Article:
As more conflicting and questionable police data streams into the public consciousness courtesy of the Farlam Commission, the picture of a horrible crime becomes ever-more complete. And what’s even more disturbing, an organisation-wide cover-up becomes increasingly obvious.
The Farlam Commission continues to be the vehicle for revealing the most shocking information about what happened at the place called Small Koppie on 16 August.
On Monday, Captain Jeremiah Apollo Mohlaki, crime scene investigator, was presented with two sets of images taken at the scene. The first set was taken while there was still daylight and showed the dead miners, few of whom had weapons near them. The commission then presented corresponding images of the same miners with traditional and hand-made weapons close by, even on top of the dead strikers.
One really does not need Mohlaki’s own admission – and that of the police counsel Ishmael Semenya – to understand that the police had doctored the crime. The police at the scene were trying to make their claim of self-defence plausible. One understands this behaviour, inasmuch as any perpetrator will lie about their crimes.
Yet here we have an expert whose job is to gather evidence for prosecution apparently going along with this subversion of justice. Why?
It is clear from the records of the day that senior officers, including Police Commissioner Riah Phiyega, were at Marikana through most the day of the 16th. It is inconceivable that these same officers – from the generals down – were not at the site of Small Koppie before the sun has set on that bloodiest of days. They must have seen the Scene 2, or had other high-ranking brother officers report to them on it, before the tampering.
During the nine-day bosberaad or indaba held in Potchefstroom to plan the police submission to the commission, these same high ranking officers would have watched the before-and-after footage. They would have been aware of how the scene looked before those dangerous weapons were so evocatively placed – if not first hand, then from both the police stills and the video footage. There would have been frank discussions about what happened that day.
Did these top cops then say, “Hey okes, bafana, magents, this is wrong, you are subverting the justice we are sworn to uphold?”
It appears that the nine days were spent, at the taxpayers’ cost, planning a strategy to extricate the police from culpability for what they had done at Marikana. It might have been here that they decided to try to intimidate witnesses by arresting and torturing them. If not, then why have the revelations of this brutality not seen any of the officers who tortured the miners arrested for assault?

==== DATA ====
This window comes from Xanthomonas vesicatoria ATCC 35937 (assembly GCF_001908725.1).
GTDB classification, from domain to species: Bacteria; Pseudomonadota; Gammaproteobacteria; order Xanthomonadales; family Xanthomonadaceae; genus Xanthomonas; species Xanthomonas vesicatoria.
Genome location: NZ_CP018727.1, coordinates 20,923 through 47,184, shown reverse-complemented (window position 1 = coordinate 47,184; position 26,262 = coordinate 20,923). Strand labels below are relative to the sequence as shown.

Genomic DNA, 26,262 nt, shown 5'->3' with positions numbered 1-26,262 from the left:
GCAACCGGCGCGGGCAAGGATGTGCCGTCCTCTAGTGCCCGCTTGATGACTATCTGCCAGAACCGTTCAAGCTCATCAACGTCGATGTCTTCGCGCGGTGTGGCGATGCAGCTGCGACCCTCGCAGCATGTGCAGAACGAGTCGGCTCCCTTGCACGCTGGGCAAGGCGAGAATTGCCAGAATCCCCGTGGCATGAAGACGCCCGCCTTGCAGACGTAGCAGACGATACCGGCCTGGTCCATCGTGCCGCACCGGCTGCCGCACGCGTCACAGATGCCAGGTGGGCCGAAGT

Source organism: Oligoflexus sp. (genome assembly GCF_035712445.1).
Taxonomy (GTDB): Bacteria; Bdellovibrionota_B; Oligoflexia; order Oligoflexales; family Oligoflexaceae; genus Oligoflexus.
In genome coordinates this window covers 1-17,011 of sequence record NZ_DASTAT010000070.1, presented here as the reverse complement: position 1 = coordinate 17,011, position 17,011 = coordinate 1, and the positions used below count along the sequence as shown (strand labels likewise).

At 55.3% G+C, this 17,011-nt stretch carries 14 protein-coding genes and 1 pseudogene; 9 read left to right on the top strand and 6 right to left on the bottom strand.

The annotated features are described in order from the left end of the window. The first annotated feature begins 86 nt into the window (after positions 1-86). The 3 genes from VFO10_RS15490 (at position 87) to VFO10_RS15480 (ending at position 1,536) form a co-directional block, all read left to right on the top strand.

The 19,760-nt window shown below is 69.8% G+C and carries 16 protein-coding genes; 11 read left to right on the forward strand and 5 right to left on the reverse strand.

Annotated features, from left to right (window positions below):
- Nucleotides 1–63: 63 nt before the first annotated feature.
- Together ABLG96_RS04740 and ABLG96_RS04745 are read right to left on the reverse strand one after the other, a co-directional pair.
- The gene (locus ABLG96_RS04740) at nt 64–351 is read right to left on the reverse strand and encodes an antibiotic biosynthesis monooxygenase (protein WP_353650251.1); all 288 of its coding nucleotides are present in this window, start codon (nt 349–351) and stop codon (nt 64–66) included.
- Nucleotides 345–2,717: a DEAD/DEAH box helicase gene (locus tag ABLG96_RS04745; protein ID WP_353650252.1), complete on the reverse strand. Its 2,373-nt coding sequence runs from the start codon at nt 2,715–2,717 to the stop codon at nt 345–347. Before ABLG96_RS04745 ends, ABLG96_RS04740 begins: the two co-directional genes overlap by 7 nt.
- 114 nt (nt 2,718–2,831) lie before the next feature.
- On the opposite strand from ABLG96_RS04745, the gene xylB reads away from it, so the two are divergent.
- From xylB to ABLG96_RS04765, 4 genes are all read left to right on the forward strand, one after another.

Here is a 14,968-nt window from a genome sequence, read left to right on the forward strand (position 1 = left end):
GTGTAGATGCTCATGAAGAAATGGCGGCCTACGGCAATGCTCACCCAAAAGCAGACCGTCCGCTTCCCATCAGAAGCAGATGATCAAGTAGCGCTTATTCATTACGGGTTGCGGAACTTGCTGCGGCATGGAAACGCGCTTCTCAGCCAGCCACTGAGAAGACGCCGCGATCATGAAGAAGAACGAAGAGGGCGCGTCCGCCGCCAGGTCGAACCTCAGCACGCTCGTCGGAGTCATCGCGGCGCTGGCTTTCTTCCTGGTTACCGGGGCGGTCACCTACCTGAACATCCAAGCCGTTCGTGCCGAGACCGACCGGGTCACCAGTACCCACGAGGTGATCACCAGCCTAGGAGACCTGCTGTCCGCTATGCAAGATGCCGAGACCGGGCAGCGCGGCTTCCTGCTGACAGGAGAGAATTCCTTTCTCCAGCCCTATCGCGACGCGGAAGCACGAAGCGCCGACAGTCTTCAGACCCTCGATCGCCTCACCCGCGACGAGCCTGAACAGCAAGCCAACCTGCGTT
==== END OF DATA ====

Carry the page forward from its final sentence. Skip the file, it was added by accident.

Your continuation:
The commission heard from the police that Phiyega became aware that the crime scene might have been tampered with two weeks ago and had launched an investigation. Two weeks and five days ago Riah Phiyega was laughing and joking during the hearings as footage of police killing miners was shown.
So when we hear the phrase “two weeks” out of the police counsel’s mouth, is that perhaps a little over two weeks? What does a newly appointed civilian with a business reputation have to gain by abetting police crimes and cover-ups? Who is she beholden to – the police or the country?
And then there is the Independent Police Investigative Directorate (IPID), the cops who are there to monitor the cops, the people who protect us from the rotten apples. They were called, apparently, to Marikana that same day. When exactly did they arrive on the scene? Their investigation included taking statements from wounded and arrested miners who were eyewitnesses to what happened, as well as from the policemen whose weapons fired the bullets that killed those men. IPID has access to all the evidence – including those before and after images at Small Koppie. They must have been aware – for months – of how police were trying to cover up the crime scene.
Why were those police officers not suspended while the investigations continued? Why have the superiors in charge not been suspended?
As far as we are aware, there is no reason for justice to be put on hold while the commission is in progress. Indeed, the police and National Prosecuting Authority have most definitely not been sitting on their hands, if the wave of arrests and court appearances of miners is anything to go by. In fact, some of those hands have been pretty busy, beating miners in custody.
Yet IPID did nothing. (Or at least nothing we as Joe Public can see.) What we see is that police are a law unto themselves. That they – and their political bosses – are above any rules and regulations; they are above South Africa’s Constitution.
The message is crystal clear: our government will back the boys and girls in blue above any constitutional rights of our citizens. The police will quell any popular movement by the underclass that threatens the interests of the political, labour or business elite.
The police are acting with impunity. Their political masters are acting with impunity.
In the South Africa of 2012, if you are poor and without political clout, you are on your own. DM
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Born in South Africa in 1962, Greg is a Pulitzer Prize-winning investigative photojournalist and is co-author of The Bang Bang Club, a nonfiction book on South Africa’s transition to democracy, and Murder at Small Koppie based on his investigations into the Marikana massacre of miners by police. He is an associate editor for Daily Maverick. He was a Nieman Fellow at Harvard University in 2013/14 and teaches photojournalism and visual journalism at Boston University’s Journalism school, where he also indulges a passion by leading analogue workshops on archaic film cameras.
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